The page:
Why is it significant then that Paul states that there is only one God?

How does this help us to have confidence that the Gospel is the power of God for the salvation of everyone who believes?

Pray: Thank God for Jesus – that the way to being made right with God is available through faith to both Jewish people and non-Jewish people.

Wednesday 24th September – Romans 3:27-28 and Romans 4:4-8

The declaration that a right standing before God only comes through faith wasn’t a new idea that Paul conjured up – we saw yesterday that this was how Abraham, the father of the Jewish nation was justified before God.

Read: Romans 3:27-38 and Romans 4:4-8

Why does Paul relate work and wages with faith in 4:4-8?

How does this relate back to verses 27-28?

Why is it significant that Paul refers to King David here (see 2 Samuel 11 for some background)?

David knew full well just how good it is to be forgiven by the Lord. How does this continue to challenge us to stop boasting in the things we do?

Pray: praise God for the amazing gift of grace God has shown in Jesus. Ask that we would be humbled by it and that we would have the same sense of wonder and privilege that King David had when we realise that wicked people like ourselves can be justified only by faith in Jesus.

Tuesday 23rd September – Romans 3:27-28 & 4:1-3

We can only be declared right before God by faith in Jesus Christ – in many ways Romans 3:27-31 is a headline which Paul then fleshes out in chapter 4, with the example of Abraham.

Read: Romans 3:27-28 and Romans 4:1-3

How does the example of Abraham in these verses help us to understand the main point in 3:27-28? What is God’s assessment of Abraham?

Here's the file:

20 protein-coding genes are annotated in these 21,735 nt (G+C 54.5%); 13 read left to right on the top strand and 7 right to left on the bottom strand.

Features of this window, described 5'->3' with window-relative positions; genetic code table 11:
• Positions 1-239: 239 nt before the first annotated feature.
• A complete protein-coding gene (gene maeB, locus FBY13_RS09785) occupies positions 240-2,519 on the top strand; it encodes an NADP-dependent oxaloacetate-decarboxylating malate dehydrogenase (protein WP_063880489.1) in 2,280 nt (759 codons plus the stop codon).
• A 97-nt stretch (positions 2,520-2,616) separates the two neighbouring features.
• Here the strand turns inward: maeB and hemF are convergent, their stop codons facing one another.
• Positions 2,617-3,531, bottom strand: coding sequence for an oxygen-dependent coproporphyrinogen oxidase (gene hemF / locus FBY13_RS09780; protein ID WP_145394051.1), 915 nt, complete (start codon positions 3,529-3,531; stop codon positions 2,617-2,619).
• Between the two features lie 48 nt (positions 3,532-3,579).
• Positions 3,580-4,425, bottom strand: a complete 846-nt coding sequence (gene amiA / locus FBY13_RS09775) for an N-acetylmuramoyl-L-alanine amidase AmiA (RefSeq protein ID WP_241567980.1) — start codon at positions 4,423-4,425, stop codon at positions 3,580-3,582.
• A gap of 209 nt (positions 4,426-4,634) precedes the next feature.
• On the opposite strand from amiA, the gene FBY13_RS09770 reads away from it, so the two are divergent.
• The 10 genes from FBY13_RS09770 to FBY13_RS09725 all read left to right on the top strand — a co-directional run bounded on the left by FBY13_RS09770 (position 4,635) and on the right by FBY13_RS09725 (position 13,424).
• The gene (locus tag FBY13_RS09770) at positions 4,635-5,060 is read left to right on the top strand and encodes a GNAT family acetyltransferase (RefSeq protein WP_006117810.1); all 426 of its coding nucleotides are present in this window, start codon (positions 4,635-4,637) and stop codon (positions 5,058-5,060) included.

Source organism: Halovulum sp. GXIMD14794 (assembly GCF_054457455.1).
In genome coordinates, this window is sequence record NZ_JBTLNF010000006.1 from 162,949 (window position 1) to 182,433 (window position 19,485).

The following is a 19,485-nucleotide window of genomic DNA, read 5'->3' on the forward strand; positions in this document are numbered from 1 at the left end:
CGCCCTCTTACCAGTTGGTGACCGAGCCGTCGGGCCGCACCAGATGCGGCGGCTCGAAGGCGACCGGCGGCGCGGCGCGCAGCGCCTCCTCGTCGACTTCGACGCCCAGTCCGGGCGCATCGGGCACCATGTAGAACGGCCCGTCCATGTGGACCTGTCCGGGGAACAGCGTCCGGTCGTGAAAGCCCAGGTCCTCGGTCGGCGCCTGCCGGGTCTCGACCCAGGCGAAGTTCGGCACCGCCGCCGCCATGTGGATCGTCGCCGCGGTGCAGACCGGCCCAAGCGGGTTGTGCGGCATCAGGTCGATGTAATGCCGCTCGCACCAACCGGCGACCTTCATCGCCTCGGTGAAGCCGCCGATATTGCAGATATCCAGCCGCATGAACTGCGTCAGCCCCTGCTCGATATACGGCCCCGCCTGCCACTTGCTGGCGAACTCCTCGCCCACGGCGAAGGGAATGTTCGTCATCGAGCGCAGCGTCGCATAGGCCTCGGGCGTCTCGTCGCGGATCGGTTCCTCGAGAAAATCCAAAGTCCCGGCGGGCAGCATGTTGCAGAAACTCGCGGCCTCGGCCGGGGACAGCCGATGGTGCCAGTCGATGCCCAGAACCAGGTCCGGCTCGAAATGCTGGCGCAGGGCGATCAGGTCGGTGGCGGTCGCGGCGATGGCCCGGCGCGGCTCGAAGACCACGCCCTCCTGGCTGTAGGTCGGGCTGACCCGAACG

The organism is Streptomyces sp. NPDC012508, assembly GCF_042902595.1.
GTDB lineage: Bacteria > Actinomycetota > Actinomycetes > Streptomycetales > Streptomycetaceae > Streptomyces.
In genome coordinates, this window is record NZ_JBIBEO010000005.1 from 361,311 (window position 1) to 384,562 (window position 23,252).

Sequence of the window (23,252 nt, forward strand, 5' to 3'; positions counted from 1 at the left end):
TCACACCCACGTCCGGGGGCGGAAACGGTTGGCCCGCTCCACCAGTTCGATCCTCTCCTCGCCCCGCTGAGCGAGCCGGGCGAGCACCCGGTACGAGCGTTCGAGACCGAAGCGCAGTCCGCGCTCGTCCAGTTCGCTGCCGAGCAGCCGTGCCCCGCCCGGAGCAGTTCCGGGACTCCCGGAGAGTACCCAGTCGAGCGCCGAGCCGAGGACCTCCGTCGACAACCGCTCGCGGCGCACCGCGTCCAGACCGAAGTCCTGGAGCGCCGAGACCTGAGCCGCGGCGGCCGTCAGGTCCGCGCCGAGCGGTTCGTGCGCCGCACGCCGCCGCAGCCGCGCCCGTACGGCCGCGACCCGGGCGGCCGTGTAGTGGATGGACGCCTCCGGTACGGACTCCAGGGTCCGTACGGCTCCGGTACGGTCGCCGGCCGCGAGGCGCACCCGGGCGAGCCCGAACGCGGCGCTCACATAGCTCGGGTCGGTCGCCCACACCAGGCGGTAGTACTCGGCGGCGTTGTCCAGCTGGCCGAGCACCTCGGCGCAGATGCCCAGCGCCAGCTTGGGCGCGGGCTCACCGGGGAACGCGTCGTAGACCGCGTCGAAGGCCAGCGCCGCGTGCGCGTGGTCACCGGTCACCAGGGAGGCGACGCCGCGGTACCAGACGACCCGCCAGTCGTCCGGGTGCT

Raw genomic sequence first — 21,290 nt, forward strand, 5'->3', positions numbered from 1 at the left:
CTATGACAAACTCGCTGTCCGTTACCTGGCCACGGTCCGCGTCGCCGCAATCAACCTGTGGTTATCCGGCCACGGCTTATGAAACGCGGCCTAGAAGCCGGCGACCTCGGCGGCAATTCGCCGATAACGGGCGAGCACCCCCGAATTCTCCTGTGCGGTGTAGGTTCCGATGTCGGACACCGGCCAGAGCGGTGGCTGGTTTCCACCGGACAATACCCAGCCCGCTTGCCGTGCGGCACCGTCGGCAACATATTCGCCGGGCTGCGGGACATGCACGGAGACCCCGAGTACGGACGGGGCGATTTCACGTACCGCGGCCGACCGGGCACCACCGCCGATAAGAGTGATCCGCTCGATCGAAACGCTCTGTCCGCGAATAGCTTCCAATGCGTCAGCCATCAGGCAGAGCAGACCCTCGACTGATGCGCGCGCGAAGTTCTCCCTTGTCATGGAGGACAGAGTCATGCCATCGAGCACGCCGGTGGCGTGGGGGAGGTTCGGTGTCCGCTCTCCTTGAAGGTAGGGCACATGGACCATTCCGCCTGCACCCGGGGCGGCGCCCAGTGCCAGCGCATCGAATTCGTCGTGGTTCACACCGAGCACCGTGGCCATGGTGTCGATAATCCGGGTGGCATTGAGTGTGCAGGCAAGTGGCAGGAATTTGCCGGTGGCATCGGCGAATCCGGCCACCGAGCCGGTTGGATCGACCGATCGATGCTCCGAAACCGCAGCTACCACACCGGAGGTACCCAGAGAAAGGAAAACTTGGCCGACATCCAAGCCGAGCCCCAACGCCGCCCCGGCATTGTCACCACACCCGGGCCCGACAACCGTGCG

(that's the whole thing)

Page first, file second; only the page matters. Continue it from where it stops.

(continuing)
In what ways is the nature of our faith similar to Abraham’s? In what ways is it different?

Why can we have even more confidence than Abraham that God credits those who have faith in Him with righteousness?

How might this challenge our tendency to monitor our day to day performance as a Christian?

Pray: ask for forgiveness for our pride and the times that we boast in the works that we do. Praise God that as we put our faith in Jesus that we are justified in His sight.

Monday 22nd September – Romans 3:27-28

We’ve seen in Romans that through Jesus Christ, God has made a way that guilty people can be made right in his sight. It is a solution that meets the needs of all people – and it’s a solution that Paul says we can only share in by faith.

Read: Romans 3:27-28

Why is justification by faith incompatible with trying to make ourselves right with God by the things we do (see Romans 3:20)?

What things are you tempted to trust, other than Jesus, in order to make you right with God?

How does Jesus’ sacrifice on the cross undermine our pride in the things we do to try to earn our way to God (Romans 3:21-26)? Why is it so dangerous to boast in the things we do?

Pray: that as we examine ourselves before Jesus, we would stop boasting in the things that we do. Ask for God’s help that we would trust only in the finished work of Jesus at the cross to save us.

Saturday 20th and Sunday 21st September – Romans 3:27-31

Paul has announced the gospel (1:16-17) and explained the gospel (3:21-26). Now, in the passage that we’ll be looking at on Sunday afternoon, he begins to explain some of the effects of the gospel. Here, he introduces the first effect: a deep and radical humility.

Read Romans 3:27-31

How might we subtly boast in our own righteousness, even though we don’t want other people to notice?

Paul says that the gospel excludes boasting. From the passage, can you explain exactly why?

Why does Paul bring Jewishness and the law into his argument? How does being ‘justified by faith’ affect our view of the law, according to the passage?

Plenty of people still think that Christianity is about ‘trying to be good’. How do these verses undermine that way of thinking?

Pray: for Jon Haines as he preaches, the friends of Amy Ballantine (whose baptism it will be on Sunday), and all of us – to be challenged to stop boasting, and find greater faith in the cross of Christ.